NEW BRAUNFELS, Texas (KETK) – New Braunfels ISD has used their famous unicorn mascot for nearly 100 years, but it was almost something entirely different.
The origin can be traced back to Prince Carl of Solms-Braunfels from Germany, who is credited with founding and settling the town in 1845. His coat of arms displayed a “rampant blue lion… on a gold field,” according to Rebecca Villarreal, the Executive Director of Communications for New Braunfels ISD.
Villarreal explained how the unicorn came to be, despite not being present on the actual coat of arms:
“Described as half of an oval shield, the seal for the ring was cut off a bit lower at the top when the ring was designed, which removed one of the lion’s ears. The remaining ear appeared to be the horn of a unicorn,” Villarreal explained.
Villarreal found the oldest yearbooks on file for the district dating back to 1925. In the 1939 yearbook, she located the following photo of the men’s basketball team from that year, displaying the unicorn name across their jerseys.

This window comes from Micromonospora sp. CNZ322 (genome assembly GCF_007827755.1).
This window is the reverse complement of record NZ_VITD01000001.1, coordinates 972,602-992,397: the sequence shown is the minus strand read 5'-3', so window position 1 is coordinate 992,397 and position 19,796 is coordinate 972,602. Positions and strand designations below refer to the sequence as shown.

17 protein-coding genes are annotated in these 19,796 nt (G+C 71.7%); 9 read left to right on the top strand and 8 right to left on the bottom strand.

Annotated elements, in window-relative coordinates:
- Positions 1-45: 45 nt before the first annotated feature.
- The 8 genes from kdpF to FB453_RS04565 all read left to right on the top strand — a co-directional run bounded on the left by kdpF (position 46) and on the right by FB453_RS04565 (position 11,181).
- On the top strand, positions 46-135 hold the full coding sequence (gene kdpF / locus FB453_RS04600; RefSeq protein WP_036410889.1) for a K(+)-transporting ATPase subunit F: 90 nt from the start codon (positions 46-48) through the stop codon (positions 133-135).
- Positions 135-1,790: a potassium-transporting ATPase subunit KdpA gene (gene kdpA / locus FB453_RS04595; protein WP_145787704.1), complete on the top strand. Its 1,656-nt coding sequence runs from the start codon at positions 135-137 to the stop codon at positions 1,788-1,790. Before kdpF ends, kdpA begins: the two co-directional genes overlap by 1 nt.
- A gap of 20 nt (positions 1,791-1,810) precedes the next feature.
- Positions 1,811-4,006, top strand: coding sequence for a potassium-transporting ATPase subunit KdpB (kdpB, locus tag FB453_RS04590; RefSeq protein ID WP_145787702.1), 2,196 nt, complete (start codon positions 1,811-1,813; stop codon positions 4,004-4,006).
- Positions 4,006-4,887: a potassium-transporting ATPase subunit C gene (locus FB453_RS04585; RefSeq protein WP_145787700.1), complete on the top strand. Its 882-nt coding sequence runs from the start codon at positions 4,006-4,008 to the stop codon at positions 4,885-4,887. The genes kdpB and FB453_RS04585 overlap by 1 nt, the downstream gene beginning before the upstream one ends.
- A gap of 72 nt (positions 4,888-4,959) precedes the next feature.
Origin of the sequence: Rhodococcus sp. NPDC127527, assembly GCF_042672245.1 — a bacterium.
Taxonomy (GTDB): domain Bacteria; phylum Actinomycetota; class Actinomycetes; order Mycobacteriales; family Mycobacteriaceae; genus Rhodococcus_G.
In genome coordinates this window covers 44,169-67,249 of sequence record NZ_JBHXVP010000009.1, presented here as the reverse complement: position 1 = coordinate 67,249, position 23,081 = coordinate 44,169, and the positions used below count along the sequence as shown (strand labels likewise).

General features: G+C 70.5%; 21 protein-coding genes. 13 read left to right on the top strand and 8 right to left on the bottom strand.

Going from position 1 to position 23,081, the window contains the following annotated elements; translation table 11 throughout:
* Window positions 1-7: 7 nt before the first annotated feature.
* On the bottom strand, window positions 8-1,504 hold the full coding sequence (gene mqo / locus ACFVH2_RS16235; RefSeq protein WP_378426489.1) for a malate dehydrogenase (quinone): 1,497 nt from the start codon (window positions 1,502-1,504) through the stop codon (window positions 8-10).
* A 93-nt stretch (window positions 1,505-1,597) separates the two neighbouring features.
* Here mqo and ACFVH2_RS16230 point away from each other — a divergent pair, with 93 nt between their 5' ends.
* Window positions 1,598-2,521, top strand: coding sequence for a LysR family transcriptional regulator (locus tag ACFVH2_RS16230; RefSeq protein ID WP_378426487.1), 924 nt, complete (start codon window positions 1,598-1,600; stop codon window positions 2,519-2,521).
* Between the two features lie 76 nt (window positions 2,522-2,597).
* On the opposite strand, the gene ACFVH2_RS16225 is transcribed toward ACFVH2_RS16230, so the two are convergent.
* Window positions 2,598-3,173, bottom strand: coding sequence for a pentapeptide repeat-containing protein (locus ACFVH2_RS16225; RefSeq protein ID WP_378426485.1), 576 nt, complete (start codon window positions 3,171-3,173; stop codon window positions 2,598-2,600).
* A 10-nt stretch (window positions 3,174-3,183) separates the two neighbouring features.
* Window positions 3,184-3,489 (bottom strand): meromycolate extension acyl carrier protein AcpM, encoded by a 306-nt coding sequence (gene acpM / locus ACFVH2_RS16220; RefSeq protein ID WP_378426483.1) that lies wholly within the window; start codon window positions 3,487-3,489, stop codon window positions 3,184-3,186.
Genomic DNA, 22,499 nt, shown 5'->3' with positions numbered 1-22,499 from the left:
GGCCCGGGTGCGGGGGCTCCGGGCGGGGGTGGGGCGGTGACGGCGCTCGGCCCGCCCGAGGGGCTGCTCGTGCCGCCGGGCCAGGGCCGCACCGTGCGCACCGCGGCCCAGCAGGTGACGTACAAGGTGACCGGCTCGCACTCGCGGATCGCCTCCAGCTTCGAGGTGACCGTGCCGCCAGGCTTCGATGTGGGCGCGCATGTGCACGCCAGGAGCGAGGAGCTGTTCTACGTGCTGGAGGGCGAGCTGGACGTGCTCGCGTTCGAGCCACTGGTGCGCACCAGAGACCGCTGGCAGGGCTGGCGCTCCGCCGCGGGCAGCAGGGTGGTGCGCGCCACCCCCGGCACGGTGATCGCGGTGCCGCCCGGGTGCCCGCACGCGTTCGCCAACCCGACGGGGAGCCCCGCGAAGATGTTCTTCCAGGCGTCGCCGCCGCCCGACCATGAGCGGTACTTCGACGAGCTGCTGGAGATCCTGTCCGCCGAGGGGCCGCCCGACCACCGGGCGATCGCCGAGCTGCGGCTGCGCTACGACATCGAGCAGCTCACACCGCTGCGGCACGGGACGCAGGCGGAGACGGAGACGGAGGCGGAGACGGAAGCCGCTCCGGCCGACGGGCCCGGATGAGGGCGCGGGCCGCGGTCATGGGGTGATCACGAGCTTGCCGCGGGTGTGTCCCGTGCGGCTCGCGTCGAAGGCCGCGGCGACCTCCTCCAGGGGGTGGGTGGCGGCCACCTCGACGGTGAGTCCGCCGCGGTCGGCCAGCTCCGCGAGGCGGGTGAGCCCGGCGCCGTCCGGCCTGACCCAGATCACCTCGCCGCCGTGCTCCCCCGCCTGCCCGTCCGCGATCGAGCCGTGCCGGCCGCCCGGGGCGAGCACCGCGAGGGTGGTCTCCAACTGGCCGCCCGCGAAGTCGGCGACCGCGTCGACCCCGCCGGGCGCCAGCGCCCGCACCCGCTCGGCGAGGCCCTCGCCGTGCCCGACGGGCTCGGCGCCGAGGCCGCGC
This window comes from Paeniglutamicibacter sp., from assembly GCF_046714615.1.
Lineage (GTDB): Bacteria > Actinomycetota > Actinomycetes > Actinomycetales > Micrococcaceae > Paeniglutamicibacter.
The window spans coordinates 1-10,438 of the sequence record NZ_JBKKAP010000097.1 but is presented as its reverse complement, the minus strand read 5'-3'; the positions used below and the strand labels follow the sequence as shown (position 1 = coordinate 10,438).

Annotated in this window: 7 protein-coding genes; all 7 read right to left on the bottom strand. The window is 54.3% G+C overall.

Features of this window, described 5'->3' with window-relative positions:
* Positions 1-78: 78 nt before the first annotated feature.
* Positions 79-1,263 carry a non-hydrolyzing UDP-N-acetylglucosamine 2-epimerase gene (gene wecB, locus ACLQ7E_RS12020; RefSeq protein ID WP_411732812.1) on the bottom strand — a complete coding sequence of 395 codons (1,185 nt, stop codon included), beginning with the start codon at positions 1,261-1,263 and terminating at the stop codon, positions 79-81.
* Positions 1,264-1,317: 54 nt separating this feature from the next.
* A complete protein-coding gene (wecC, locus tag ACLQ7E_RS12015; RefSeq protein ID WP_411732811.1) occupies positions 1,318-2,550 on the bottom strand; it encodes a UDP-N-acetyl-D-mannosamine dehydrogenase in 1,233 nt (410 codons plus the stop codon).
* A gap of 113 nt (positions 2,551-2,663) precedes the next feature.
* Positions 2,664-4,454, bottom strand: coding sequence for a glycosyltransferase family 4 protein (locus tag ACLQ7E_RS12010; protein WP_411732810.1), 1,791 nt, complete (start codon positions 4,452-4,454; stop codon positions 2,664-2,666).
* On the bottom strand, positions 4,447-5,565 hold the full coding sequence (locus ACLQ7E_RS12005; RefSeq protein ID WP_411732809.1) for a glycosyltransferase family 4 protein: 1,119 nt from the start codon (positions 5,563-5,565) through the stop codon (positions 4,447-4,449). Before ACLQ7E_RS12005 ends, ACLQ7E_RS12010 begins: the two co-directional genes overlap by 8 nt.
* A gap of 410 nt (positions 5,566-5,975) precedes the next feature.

The unicorn was named the runner up in Dave Campbell’s Texas High School Football Mascot Madness back in 2020, solidifying its spot as one of the most distinctive mascots in all of Texas high school sports.
New Braunfels High School was the first school in the district to use the unicorn as their mascot nearly 100 years ago, and now all 15 of the district’s campuses have the unicorn as their mascot.
Their male mascot is called Eugene and the female is Eunice. The district also has a large sculpted mascot named Buford that travels to all of the football games.
“We have several traditions that involve [Buford] and he has his own group of haulers and handlers,” Villarreal said.
In the fall of 2024, the district will be opening up their second comprehensive high school and for the first time in the district’s history, they will don a second mascot – the Long Creek High School Dragons.
New Braunfels ISD is one of the only education systems in the country that uses a unicorn as their mascot, residing right here in the Lone Star State.